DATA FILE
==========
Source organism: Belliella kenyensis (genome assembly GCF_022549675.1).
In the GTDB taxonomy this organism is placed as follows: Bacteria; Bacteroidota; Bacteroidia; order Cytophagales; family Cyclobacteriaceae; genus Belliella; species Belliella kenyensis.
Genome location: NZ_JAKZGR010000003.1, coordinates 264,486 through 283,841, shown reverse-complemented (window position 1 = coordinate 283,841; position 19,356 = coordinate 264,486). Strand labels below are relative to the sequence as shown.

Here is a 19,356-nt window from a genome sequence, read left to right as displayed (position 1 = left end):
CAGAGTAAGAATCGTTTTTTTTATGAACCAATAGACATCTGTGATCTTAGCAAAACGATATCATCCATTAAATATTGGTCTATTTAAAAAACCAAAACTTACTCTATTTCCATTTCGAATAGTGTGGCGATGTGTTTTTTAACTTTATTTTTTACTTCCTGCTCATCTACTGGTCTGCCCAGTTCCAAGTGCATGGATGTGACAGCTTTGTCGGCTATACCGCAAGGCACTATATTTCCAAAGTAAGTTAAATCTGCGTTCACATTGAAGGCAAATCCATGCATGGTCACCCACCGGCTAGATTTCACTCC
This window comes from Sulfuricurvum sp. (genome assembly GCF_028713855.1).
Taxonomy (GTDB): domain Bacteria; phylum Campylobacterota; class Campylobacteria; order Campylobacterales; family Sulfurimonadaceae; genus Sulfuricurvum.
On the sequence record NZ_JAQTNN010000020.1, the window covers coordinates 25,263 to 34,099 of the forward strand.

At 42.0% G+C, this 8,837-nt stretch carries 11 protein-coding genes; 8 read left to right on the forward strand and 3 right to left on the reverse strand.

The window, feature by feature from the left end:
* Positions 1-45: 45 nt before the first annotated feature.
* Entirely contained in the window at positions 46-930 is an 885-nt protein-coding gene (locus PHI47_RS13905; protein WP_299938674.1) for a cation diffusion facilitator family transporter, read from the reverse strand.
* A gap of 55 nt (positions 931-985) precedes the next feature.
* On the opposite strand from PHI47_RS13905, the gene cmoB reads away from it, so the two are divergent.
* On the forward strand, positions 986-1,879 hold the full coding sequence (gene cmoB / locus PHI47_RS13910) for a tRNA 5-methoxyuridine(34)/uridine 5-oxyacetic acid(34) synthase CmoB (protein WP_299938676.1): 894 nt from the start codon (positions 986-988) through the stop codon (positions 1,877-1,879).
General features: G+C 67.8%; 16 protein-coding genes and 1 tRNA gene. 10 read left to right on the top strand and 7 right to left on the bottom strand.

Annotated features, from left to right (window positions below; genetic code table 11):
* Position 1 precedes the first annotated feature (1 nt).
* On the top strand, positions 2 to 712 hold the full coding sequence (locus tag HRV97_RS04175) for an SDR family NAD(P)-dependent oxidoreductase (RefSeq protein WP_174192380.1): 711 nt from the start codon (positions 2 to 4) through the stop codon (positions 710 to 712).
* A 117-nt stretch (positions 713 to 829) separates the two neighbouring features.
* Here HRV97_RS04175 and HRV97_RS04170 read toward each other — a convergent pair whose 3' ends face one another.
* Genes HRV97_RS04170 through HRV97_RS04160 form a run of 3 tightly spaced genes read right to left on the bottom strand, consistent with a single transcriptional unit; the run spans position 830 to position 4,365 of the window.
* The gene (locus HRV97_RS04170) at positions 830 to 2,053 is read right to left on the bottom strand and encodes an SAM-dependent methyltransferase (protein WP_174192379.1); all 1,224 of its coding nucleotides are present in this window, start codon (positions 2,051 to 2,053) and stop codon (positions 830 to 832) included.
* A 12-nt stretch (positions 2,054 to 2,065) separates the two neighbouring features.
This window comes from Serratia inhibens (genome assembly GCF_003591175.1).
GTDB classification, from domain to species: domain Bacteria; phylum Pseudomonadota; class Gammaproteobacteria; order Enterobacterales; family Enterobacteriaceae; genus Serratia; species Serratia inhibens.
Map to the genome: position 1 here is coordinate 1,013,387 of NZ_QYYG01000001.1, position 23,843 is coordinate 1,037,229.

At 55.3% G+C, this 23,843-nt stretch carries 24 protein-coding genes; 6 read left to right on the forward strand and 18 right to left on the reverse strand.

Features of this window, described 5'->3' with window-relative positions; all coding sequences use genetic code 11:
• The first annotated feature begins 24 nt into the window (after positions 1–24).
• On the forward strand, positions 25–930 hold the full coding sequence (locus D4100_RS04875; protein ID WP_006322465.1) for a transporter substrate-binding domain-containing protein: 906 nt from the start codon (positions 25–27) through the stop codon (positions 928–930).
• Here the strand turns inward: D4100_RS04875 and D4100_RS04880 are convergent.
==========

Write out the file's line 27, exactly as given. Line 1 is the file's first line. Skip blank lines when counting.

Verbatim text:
Map to the genome: position 1 here is coordinate 1,013,387 of NZ_QYYG01000001.1, position 23,843 is coordinate 1,037,229.